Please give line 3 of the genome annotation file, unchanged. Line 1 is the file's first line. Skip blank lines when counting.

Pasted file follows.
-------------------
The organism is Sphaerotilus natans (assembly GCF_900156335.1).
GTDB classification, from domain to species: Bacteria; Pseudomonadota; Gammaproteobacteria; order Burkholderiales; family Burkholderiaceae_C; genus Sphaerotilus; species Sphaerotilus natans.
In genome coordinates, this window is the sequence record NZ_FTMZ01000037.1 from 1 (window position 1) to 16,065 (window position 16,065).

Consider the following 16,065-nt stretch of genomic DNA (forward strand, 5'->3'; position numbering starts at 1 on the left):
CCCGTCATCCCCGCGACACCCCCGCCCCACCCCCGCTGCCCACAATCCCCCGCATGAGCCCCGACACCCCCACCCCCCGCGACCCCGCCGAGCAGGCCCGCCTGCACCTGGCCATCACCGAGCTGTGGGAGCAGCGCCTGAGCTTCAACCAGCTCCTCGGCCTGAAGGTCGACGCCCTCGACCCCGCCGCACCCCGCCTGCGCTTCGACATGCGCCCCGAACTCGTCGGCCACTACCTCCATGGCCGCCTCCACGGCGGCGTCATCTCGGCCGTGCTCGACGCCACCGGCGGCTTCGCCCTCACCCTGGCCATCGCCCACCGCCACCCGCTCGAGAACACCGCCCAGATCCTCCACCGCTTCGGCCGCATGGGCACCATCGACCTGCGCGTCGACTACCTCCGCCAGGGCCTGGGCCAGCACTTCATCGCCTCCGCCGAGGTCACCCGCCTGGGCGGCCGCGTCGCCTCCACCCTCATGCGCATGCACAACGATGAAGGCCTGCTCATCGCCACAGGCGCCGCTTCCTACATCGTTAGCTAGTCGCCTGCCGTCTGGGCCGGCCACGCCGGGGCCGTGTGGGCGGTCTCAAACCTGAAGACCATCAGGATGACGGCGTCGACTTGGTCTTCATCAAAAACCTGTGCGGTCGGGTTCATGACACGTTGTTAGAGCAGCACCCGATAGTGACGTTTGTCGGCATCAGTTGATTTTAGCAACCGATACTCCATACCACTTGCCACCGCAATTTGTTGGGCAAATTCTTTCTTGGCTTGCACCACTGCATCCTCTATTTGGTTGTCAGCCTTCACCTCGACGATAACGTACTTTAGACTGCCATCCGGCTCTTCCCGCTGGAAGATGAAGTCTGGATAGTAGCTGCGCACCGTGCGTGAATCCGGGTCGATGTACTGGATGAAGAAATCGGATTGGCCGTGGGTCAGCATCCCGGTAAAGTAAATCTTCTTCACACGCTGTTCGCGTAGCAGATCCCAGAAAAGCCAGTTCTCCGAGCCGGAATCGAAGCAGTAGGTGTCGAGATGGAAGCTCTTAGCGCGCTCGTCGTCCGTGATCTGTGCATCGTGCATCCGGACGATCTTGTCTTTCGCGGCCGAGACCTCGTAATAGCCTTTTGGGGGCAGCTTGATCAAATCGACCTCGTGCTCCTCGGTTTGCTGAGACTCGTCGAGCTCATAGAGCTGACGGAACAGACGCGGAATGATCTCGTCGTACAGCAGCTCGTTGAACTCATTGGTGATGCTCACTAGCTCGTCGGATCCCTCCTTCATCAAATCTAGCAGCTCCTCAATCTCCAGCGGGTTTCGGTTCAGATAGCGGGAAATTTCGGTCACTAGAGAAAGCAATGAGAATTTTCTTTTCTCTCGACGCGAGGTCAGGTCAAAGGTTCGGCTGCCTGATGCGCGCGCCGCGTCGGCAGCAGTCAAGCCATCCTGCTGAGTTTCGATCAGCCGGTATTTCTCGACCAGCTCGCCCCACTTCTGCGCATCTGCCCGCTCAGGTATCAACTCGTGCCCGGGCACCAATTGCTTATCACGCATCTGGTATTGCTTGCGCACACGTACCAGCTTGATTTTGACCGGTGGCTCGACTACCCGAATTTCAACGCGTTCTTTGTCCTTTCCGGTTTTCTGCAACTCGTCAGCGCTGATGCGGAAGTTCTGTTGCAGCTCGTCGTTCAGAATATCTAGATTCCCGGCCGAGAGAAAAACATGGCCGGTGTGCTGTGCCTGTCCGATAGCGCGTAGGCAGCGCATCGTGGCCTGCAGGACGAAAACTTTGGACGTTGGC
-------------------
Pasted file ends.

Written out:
In genome coordinates, this window is the sequence record NZ_FTMZ01000037.1 from 1 (window position 1) to 16,065 (window position 16,065).